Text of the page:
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The MIT-0 license begins with a copyright statement.

MIT No Attribution

Copyright <YEAR> <COPYRIGHT HOLDER>

Permission is hereby granted, free of charge, to any person obtaining a copy of this software and associated documentation files (the "Software"), to deal in the Software without restriction, including without limitation the rights to use, copy, modify, merge, publish, distribute, sublicense, and/or sell copies of the Software, and to permit persons to whom the Software is furnished to do so.

The 0BSD license does as well. But both of these are discussed on Wikipedia's Public-domain-equivalent license page.

On the other hand, the Unlicense does not. The CC0 license is very long as it tries to cover both true public domain grants, as well as giving everything away in countries where the law doesn't actually allow you to not copyright something.

Should the MIT-0 and 0BSD be considered public domain declarations? Or do works released under them remain under copyright, just with the author giving them away with no restrictions? Or are those two things basically legally identical in most countries?

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    The licenses explicitly say "Copyright" in them. Why would you think that's not a claim of copyright, which, by definition, precludes the public domain?
    – jwodder
    May 4 at 15:14
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    @jwodder I think the OP is really trying to understand whether these two licenses are in effect identical to the public domain. I don't think OP means to ask if they are technically the same.
    – xuhdev
    May 4 at 20:31
  • I added a link to Wikipedia's Public-domain-equivalent license. I'm asking because it seems a little odd for MIT-0 and 0BSD to be considered public domain when they start with a copyright declaration. May 5 at 2:18

3 Answers 3

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The distinguishing characteristic of public domain works is that no intellectual property rights apply to them. This may be because of the nature of the work or of its creator, because the owner of the rights renounced them, because of the age of the work, or for some other reason. There are jurisdictions that do not recognize some of those avenues into the public domain, but that does not necessarily mean that they don't recognize the public domain at all.

Should the MIT-0 and 0BSD be considered public domain declarations?

No. These licenses literally assert copyright. They grant unrestricted rights to all recipients, but if they were effective public domain declarations then their primary effect would be that there wouldn't be any rights to grant in the first place.

Or do works released under them remain under copyright, just with the author giving them away with no restrictions?

Yes. These licenses assert copyright. They rely on copyright to have any effect. They nowhere say anything about relinquishing ownership of copyright, disclaiming rights, or the like. They grant broad rights to others, which is something different.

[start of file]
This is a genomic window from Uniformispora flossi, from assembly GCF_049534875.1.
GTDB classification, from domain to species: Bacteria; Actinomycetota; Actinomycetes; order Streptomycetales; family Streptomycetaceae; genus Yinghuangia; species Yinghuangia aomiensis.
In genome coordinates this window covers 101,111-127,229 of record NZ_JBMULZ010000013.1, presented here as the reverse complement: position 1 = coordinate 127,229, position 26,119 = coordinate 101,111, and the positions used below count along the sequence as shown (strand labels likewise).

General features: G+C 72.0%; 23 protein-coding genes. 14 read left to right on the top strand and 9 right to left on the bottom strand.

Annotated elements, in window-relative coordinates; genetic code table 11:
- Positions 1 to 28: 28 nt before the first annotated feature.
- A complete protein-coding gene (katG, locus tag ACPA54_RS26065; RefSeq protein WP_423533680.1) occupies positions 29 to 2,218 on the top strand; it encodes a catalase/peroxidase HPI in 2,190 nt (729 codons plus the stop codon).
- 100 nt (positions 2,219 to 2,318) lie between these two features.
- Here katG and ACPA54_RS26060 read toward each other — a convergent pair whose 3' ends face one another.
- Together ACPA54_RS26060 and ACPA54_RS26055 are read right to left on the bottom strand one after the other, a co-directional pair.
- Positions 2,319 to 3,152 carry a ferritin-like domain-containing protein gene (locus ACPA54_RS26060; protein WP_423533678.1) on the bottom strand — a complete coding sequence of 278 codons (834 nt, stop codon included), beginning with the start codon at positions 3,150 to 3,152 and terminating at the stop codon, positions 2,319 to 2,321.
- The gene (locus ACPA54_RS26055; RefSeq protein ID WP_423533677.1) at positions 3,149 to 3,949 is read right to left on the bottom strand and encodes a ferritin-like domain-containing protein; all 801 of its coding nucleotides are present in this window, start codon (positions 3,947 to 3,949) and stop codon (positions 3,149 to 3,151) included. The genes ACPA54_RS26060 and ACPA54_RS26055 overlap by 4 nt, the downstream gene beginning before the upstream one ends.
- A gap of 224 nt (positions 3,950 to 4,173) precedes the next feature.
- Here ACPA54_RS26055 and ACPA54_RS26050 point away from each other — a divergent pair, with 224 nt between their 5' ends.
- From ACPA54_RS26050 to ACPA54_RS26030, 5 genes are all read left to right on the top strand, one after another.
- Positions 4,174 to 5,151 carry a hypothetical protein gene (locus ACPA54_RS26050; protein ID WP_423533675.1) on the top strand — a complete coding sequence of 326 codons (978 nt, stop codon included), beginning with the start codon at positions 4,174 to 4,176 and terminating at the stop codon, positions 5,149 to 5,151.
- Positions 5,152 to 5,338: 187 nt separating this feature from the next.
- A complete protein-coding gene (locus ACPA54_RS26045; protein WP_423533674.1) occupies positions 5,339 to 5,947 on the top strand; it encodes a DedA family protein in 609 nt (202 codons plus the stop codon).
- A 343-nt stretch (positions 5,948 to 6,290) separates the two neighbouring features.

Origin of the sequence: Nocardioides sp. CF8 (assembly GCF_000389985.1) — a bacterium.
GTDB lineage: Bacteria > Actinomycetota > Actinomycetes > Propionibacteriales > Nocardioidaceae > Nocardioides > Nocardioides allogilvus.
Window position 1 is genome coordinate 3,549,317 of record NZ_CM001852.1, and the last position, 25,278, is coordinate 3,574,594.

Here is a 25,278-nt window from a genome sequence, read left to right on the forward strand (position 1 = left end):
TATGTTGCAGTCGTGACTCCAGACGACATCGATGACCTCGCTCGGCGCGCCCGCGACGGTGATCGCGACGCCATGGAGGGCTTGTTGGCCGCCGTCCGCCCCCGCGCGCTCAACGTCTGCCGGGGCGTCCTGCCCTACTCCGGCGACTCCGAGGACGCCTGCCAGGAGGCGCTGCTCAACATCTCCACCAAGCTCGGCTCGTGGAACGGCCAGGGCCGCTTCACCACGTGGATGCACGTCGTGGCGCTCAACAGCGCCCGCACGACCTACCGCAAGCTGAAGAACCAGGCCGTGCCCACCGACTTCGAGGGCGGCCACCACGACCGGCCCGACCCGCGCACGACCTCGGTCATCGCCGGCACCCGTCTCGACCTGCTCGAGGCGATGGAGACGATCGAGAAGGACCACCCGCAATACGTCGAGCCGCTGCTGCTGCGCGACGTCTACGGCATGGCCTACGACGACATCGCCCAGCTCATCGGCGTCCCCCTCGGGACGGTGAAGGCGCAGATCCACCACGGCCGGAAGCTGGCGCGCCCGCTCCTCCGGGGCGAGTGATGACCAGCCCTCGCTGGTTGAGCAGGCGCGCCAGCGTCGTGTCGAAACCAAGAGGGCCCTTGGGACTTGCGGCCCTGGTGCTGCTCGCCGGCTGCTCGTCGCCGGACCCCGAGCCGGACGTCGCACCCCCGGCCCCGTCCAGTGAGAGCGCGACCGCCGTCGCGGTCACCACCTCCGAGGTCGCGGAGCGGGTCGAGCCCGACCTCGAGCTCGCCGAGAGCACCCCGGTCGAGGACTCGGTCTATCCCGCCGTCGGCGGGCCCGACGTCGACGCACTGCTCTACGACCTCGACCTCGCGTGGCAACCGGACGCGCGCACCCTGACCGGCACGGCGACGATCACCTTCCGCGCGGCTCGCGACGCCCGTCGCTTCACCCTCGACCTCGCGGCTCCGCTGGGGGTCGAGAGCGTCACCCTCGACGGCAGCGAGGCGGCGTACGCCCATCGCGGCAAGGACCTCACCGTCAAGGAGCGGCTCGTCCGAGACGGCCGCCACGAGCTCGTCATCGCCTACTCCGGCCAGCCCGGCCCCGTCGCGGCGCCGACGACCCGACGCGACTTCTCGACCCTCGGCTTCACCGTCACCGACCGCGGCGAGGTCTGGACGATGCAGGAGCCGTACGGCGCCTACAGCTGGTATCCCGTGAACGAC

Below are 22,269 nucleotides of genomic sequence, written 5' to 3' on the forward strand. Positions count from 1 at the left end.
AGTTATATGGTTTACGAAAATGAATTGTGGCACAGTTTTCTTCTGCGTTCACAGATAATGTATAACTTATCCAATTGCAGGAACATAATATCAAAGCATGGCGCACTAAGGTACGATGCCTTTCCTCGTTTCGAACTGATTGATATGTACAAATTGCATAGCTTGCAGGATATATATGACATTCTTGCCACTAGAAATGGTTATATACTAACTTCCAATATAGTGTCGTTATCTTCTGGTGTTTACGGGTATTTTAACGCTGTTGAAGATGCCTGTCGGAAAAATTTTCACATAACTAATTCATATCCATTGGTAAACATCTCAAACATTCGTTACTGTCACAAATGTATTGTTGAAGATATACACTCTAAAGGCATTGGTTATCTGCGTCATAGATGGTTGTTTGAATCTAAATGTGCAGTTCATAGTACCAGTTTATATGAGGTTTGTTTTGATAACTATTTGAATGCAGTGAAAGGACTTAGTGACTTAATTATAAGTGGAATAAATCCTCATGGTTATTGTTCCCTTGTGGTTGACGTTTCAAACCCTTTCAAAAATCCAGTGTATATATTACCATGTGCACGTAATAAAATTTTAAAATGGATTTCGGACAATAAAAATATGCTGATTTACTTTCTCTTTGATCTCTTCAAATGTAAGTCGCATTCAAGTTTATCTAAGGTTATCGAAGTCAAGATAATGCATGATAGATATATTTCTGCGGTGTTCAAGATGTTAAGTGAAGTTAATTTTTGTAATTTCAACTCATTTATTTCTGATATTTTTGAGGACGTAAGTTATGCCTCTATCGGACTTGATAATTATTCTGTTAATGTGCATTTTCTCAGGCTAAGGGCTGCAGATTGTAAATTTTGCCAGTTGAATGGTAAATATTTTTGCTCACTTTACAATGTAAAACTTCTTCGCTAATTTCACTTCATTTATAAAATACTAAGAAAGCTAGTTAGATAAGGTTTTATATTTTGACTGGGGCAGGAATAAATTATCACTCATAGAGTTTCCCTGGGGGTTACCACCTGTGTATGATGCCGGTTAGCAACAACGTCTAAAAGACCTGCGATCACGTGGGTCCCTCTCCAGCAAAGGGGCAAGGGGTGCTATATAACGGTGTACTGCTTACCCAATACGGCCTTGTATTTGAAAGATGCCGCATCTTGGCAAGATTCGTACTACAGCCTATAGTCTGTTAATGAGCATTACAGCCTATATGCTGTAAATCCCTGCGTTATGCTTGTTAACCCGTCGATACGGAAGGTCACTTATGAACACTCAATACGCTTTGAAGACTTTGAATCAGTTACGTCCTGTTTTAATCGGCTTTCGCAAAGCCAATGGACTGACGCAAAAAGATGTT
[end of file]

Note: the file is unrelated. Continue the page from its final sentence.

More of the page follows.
Or are those two things basically legally identical in most countries?

In a country that does not recognize copyright relinquishment, a plain public-domain dedication (probably) has no effect at all. That is legally very different from the effect of a permissive license, which is exactly the issue that CC0 attempts to address. In a country that does recognize copyright relinquishment, the effect of a supremely permissive license such as MIT-0 is similar to, but not the same as, an effective public domain declaration. The differences revolve around the continuing existence of copyrights. For example,

  • licensees can exercise the broad rights granted to them, but they do not own the rights, and therefore cannot themselves dedicate the work to the public domain.

  • Derivatives of a permissively-licensed work are, in fact, derivatives, which has copyright implications that differ from those for derivatives of public domain works. The creators of such derivatives can still do most of the things they might want to do with their works on account of the original's permissive licensing, but not quite everything.

  • The owner of a permissively licensed work can distribute it under a different license, either concurrently or at another time. That doesn't change the rights of existing licensees, but there are a few ways that it could be advantageous to the owner. A public domain work has no owner, and there are no rights in it to license under any terms.

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Does 0BSD/0MIT abandon the copyright?

If a jurisdiction doesn't permit public domain, there's no way to dedicate the work to the public domain in that jurisdiction. The law forum has an answer that discusses the possibility of dedication to the public domain in the US Federal law context in detail: https://law.stackexchange.com/a/65152/1219.

The answer in the law forum contains a citation to Abandoning Copyright, which summarizes the confusion and uncertainty in copyright abandonment. One paragraph of the article reads:

A number of courts have considered whether oral or written statements that purport to disclaim copyright amount to abandonment. For the most explicit statements, courts have generally found that abandonment has occurred. But because abandonment turns on the subjective intent of the rights holder, even verbal communications are often open to competing interpretations. In some instances, we identified courts that were too eager to find abandonment. Others were reluctant to deem a work abandoned despite what we believe is clear evidence of intent.